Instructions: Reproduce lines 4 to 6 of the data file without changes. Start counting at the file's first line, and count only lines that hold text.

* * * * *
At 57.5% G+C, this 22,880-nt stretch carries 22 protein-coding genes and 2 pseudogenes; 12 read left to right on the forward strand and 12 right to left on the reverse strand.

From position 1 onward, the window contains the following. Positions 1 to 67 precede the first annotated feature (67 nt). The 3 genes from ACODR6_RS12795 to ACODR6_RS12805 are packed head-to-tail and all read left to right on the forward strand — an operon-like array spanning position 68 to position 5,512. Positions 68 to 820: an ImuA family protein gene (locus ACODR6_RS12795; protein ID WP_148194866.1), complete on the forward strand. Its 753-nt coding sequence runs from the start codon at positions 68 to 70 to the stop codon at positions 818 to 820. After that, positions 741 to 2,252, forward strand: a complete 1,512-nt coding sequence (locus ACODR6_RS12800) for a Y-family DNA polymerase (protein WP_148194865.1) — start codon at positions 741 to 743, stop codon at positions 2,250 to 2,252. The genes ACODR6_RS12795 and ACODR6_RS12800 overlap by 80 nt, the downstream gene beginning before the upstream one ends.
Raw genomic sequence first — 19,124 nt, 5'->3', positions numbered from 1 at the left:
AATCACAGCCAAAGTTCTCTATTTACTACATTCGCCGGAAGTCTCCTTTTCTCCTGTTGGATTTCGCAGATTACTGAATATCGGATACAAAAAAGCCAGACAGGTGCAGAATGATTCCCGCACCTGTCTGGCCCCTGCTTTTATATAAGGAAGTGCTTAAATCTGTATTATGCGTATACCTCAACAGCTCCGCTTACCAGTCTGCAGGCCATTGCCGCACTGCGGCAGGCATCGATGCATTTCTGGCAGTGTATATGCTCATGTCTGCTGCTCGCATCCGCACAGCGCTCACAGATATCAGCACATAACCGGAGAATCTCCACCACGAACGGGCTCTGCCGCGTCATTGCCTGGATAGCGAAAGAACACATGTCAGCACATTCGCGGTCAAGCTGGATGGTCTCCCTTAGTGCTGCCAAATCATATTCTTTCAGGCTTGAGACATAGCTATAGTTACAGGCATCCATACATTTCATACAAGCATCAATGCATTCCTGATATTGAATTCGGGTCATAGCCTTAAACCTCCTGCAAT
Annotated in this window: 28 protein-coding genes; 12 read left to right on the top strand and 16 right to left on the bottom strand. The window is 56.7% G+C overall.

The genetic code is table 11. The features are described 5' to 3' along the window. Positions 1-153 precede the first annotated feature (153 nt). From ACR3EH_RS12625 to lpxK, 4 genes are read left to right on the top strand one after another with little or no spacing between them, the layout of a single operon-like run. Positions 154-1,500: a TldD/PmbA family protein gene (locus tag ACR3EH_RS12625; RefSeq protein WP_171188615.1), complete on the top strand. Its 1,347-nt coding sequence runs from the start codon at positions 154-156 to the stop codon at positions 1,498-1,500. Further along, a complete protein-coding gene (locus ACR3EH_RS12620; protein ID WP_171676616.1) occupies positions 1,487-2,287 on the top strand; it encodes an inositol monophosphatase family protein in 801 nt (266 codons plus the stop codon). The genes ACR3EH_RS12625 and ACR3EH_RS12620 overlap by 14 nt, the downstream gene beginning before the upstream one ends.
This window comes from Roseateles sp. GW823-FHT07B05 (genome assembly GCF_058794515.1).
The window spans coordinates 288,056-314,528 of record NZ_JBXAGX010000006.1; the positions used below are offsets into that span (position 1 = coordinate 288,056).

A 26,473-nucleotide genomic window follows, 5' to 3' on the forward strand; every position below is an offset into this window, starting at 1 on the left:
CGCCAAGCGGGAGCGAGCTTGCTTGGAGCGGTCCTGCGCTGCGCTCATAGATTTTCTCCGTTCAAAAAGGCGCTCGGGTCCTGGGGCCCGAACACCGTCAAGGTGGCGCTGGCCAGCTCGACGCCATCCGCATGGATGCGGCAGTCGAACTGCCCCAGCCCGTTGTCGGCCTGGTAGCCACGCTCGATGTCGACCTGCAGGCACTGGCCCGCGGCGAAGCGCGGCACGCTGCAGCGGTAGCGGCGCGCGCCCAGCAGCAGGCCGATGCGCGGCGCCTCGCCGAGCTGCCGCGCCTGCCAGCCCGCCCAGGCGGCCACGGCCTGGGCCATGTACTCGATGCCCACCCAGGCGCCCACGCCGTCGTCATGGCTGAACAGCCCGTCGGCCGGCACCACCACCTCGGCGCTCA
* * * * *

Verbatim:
AATCACAGCCAAAGTTCTCTATTTACTACATTCGCCGGAAGTCTCCTTTTCTCCTGTTGGATTTCGCAGATTACTGAATATCGGATACAAAAAAGCCAGACAGGTGCAGAATGATTCCCGCACCTGTCTGGCCCCTGCTTTTATATAAGGAAGTGCTTAAATCTGTATTATGCGTATACCTCAACAGCTCCGCTTACCAGTCTGCAGGCCATTGCCGCACTGCGGCAGGCATCGATGCATTTCTGGCAGTGTATATGCTCATGTCTGCTGCTCGCATCCGCACAGCGCTCACAGATATCAGCACATAACCGGAGAATCTCCACCACGAACGGGCTCTGCCGCGTCATTGCCTGGATAGCGAAAGAACACATGTCAGCACATTCGCGGTCAAGCTGGATGGTCTCCCTTAGTGCTGCCAAATCATATTCTTTCAGGCTTGAGACATAGCTATAGTTACAGGCATCCATACATTTCATACAAGCATCAATGCATTCCTGATATTGAATTCGGGTCATAGCCTTAAACCTCCTGCAAT
Annotated in this window: 28 protein-coding genes; 12 read left to right on the top strand and 16 right to left on the bottom strand. The window is 56.7% G+C overall.

The genetic code is table 11. The features are described 5' to 3' along the window. Positions 1-153 precede the first annotated feature (153 nt). From ACR3EH_RS12625 to lpxK, 4 genes are read left to right on the top strand one after another with little or no spacing between them, the layout of a single operon-like run. Positions 154-1,500: a TldD/PmbA family protein gene (locus tag ACR3EH_RS12625; RefSeq protein WP_171188615.1), complete on the top strand. Its 1,347-nt coding sequence runs from the start codon at positions 154-156 to the stop codon at positions 1,498-1,500. Further along, a complete protein-coding gene (locus ACR3EH_RS12620; protein ID WP_171676616.1) occupies positions 1,487-2,287 on the top strand; it encodes an inositol monophosphatase family protein in 801 nt (266 codons plus the stop codon). The genes ACR3EH_RS12625 and ACR3EH_RS12620 overlap by 14 nt, the downstream gene beginning before the upstream one ends.